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[Intrauterine growth retardation and premature delivery. The effect of smoking and psychosocial factors]

https://arctichealth.org/en/permalink/ahliterature11050
Source
Ugeskr Laeger. 1997 May 26;159(22):3393-400
Publication Type
Article
Date
May-26-1997
Author
M. Nordentoft
H C Lou
D. Hansen
J. Nim
O A Pryds
P J Rubin
R P Hemmingsen
Author Affiliation
Bispebjerg Hospital, psykiatrisk afdeling, John F. Kennedy Instituttet, Glostrup.
Source
Ugeskr Laeger. 1997 May 26;159(22):3393-400
Date
May-26-1997
Language
Danish
Publication Type
Article
Keywords
Adult
Alcohol Drinking - adverse effects
Denmark
English Abstract
Female
Fetal Growth Retardation - etiology - prevention & control - psychology
Humans
Infant, Newborn
Infant, Premature
Maternal Welfare
Obstetric Labor, Premature - etiology - prevention & control - psychology
Pregnancy
Questionnaires
Research Support, Non-U.S. Gov't
Smoking - adverse effects
Social Support
Socioeconomic Factors
Abstract
The purpose of the study is to investigate the influence of psychosocial stress, maternal schooling, social support, psychological well-being, alcohol and smoking on intrauterine growth retardation and premature delivery. At a Copenhagen university hospital 2432 consecutive Danish-speaking women in 20th week of pregnancy completed a questionnaire including the General Health Questionnaire and Severity of Psychosocial Stressor Scale and questions about social network, education, smoking and drinking habits. In 212 cases (8.7%) the women delivered before day 259 of gestation. In a multiple logistic regression model, pre-term delivery proved to be associated with psychosocial stress and poor school education. In 152 cases (6.3%) infants had a birth weight below the defined 10th percentile. In a multiple logistic regression model, IUGR was associated with smoking. In preventive programmes, such as anti-smoking campaigns, it should be kept in mind that women who smoke are also the least educated and have the poorest support from a social network.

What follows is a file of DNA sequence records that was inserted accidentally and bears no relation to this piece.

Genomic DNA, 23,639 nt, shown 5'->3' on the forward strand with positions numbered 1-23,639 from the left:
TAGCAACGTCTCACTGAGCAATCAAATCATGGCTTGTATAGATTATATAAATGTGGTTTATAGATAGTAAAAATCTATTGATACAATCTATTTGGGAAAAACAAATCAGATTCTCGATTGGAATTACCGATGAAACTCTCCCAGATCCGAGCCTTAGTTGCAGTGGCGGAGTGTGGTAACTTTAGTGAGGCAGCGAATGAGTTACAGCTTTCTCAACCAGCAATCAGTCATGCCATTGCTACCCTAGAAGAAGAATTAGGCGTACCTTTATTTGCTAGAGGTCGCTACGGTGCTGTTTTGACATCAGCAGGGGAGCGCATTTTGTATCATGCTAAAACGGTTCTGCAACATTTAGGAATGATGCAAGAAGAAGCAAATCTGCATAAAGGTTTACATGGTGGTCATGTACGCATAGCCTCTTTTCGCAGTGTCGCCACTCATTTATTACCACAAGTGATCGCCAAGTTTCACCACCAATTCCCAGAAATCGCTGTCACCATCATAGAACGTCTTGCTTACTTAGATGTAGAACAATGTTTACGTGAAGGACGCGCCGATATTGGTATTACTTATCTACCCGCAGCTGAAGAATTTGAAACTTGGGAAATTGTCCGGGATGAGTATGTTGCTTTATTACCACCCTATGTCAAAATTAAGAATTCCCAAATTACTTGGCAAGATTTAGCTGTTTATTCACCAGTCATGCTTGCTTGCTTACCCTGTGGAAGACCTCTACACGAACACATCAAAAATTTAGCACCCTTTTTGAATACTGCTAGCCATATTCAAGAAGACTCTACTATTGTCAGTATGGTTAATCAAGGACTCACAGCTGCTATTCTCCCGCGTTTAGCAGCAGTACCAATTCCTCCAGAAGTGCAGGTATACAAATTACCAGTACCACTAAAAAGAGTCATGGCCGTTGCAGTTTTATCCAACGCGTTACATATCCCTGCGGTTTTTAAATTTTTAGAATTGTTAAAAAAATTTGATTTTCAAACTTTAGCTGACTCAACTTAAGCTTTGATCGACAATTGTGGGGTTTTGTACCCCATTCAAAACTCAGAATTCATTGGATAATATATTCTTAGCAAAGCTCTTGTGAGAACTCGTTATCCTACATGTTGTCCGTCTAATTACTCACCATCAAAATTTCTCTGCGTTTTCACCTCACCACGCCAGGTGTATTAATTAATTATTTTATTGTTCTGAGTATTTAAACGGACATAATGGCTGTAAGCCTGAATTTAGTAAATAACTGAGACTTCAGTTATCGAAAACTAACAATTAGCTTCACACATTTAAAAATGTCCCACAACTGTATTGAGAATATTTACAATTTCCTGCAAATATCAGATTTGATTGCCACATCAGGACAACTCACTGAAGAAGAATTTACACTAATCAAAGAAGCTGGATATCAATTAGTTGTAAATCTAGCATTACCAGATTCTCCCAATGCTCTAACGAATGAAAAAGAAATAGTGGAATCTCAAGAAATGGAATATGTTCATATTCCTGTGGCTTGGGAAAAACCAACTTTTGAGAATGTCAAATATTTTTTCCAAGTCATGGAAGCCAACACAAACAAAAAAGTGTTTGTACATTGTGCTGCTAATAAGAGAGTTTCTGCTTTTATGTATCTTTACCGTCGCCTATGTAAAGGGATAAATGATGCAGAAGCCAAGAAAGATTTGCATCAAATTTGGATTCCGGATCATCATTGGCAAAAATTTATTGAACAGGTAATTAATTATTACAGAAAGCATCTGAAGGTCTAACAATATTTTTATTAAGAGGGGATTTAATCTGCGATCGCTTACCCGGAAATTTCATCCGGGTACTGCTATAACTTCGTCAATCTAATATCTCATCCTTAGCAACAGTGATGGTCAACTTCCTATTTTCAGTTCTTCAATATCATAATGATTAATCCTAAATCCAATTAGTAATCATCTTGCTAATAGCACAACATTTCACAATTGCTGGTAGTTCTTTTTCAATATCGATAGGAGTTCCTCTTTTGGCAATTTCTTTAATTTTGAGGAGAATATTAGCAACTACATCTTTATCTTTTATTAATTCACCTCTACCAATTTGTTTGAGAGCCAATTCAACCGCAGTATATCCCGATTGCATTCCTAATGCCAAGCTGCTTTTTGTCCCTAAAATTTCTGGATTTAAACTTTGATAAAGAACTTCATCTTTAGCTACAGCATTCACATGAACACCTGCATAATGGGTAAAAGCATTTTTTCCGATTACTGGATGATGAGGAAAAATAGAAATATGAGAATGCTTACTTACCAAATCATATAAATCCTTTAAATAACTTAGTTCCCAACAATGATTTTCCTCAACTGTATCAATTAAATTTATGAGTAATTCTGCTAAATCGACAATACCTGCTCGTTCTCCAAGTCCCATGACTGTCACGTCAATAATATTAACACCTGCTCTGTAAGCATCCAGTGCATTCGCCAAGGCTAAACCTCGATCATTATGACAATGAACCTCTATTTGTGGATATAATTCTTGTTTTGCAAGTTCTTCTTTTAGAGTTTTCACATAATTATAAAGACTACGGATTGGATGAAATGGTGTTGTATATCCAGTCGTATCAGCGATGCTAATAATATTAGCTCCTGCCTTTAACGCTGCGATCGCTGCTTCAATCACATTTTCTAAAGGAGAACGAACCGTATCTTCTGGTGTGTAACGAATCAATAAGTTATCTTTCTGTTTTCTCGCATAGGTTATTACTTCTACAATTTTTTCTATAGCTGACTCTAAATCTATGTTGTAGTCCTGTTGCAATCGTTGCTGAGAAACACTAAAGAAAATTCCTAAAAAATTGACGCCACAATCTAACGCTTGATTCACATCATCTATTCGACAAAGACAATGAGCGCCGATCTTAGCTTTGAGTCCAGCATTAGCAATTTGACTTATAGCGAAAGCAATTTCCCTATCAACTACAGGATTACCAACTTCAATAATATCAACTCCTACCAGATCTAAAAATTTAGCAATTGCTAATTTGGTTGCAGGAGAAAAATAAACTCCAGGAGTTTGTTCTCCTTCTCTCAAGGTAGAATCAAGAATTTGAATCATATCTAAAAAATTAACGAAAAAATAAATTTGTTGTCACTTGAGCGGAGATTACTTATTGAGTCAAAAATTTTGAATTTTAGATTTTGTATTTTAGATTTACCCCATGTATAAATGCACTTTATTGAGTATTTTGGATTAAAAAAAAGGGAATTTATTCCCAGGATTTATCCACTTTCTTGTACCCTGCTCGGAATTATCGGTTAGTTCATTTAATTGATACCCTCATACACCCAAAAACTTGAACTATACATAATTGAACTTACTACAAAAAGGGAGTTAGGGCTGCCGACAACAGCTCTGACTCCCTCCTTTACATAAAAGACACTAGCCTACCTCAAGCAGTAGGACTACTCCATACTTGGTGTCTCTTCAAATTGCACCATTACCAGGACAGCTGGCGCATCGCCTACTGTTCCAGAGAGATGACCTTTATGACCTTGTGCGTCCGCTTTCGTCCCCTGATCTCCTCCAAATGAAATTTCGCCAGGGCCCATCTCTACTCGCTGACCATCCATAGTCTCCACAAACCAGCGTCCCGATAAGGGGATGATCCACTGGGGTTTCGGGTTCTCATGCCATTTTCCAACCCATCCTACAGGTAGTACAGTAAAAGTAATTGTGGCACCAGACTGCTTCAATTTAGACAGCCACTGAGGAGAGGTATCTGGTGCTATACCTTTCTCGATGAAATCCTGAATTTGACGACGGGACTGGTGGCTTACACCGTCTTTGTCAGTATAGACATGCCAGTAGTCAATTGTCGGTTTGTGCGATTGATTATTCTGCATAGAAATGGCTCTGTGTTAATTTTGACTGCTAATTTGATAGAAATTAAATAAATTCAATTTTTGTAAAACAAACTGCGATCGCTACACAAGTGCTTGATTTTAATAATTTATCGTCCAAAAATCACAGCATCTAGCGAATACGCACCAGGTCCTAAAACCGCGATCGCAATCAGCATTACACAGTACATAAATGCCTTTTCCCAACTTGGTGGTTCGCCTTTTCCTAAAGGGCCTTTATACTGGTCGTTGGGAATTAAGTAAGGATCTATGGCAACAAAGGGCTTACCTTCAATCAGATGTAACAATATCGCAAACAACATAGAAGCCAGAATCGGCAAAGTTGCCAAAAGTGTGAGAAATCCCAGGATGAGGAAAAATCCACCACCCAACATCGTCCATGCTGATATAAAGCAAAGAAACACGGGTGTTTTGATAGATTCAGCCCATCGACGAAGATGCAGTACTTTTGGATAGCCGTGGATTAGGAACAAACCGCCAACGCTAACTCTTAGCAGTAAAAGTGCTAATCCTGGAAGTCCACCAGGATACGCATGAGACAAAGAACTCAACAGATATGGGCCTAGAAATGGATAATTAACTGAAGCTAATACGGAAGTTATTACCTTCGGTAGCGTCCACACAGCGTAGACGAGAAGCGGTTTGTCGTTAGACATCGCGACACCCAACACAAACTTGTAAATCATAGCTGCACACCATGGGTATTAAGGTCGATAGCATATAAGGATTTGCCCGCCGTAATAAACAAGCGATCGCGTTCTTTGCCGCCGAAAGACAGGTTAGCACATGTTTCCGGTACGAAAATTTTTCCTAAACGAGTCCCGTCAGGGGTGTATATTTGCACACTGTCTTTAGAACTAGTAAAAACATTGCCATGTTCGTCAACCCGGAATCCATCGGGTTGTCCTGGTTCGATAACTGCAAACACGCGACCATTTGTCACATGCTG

PubMed ID
9199026 View in PubMed
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[The significance of psychosocial stress for pregnancy course and fetal development]

https://arctichealth.org/en/permalink/ahliterature59209
Source
Ugeskr Laeger. 1996 Apr 22;158(17):2369-72
Publication Type
Article
Date
Apr-22-1996
Author
D. Hansen
H C Lou
M. Nordentoft
O A Pryds
F R Jensen
J. Nim
R P Hemmingsen
Author Affiliation
Neonatalklinikken, og obstetrisk klinik, Staten Seruminstitut, Rigshospitalet,København.
Source
Ugeskr Laeger. 1996 Apr 22;158(17):2369-72
Date
Apr-22-1996
Language
Danish
Publication Type
Article
Keywords
Birth weight
Cephalometry
Denmark
Embryonic and Fetal Development
English Abstract
Female
Humans
Infant, Newborn
Life Change Events
Neurologic Examination
Pregnancy
Pregnancy outcome
Prospective Studies
Questionnaires
Research Support, Non-U.S. Gov't
Socioeconomic Factors
Stress, Psychological - complications
Abstract
In a population-based study, 3021 women in a central Copenhagen district received a questionnaire on environmental and psychological factors during mid-gestation. Of these, 70 women were selected consecutively on the basis of moderate to severe stressful life-events (DSM-III-R categories 3 to 5), in combination with an inadequate social network. They were compared with 50 non-stressed women with an intact social network. Stress and smoking significantly affected birthweight and head circumference. When birthweight was corrected, stress remained a significant determinant of small head circumference, indicating a specific effect on brain development. Stress also led to a suboptimal Prechtl neonatal neurological score. These findings suggest the existence of a fetal stress syndrome with adverse effects on fetal development, including deficient brain development.
PubMed ID
8685988 View in PubMed
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